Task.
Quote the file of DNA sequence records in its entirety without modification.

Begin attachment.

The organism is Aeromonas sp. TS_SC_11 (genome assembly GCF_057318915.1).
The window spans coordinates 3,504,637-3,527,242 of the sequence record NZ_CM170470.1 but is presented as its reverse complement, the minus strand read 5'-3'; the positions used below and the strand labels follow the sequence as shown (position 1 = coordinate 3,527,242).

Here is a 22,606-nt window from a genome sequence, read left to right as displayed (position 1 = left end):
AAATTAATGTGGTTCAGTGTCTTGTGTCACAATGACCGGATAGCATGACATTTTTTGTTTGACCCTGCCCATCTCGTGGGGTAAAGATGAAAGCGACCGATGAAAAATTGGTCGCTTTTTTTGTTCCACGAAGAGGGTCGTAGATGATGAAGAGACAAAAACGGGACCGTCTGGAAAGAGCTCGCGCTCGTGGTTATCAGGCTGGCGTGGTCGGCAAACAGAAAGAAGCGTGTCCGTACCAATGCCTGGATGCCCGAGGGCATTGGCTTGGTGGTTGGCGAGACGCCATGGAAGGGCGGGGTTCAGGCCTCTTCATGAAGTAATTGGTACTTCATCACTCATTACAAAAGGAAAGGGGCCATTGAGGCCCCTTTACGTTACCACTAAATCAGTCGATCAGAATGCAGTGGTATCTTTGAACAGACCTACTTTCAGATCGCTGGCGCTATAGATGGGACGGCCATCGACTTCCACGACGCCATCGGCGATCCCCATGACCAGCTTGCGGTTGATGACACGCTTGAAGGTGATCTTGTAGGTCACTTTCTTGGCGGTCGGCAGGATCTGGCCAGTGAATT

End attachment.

The organism is Aeromonas sp. TS_SC_11 (genome assembly GCF_057318915.1).
The window spans coordinates 3,504,637-3,527,242 of the sequence record NZ_CM170470.1 but is presented as its reverse complement, the minus strand read 5'-3'; the positions used below and the strand labels follow the sequence as shown (position 1 = coordinate 3,527,242).

Here is a 22,606-nt window from a genome sequence, read left to right as displayed (position 1 = left end):
AAATTAATGTGGTTCAGTGTCTTGTGTCACAATGACCGGATAGCATGACATTTTTTGTTTGACCCTGCCCATCTCGTGGGGTAAAGATGAAAGCGACCGATGAAAAATTGGTCGCTTTTTTTGTTCCACGAAGAGGGTCGTAGATGATGAAGAGACAAAAACGGGACCGTCTGGAAAGAGCTCGCGCTCGTGGTTATCAGGCTGGCGTGGTCGGCAAACAGAAAGAAGCGTGTCCGTACCAATGCCTGGATGCCCGAGGGCATTGGCTTGGTGGTTGGCGAGACGCCATGGAAGGGCGGGGTTCAGGCCTCTTCATGAAGTAATTGGTACTTCATCACTCATTACAAAAGGAAAGGGGCCATTGAGGCCCCTTTACGTTACCACTAAATCAGTCGATCAGAATGCAGTGGTATCTTTGAACAGACCTACTTTCAGATCGCTGGCGCTATAGATGGGACGGCCATCGACTTCCACGACGCCATCGGCGATCCCCATGACCAGCTTGCGGTTGATGACACGCTTGAAGGTGATCTTGTAGGTCACTTTCTTGGCGGTCGGCAGGATCTGGCCAGTGAATT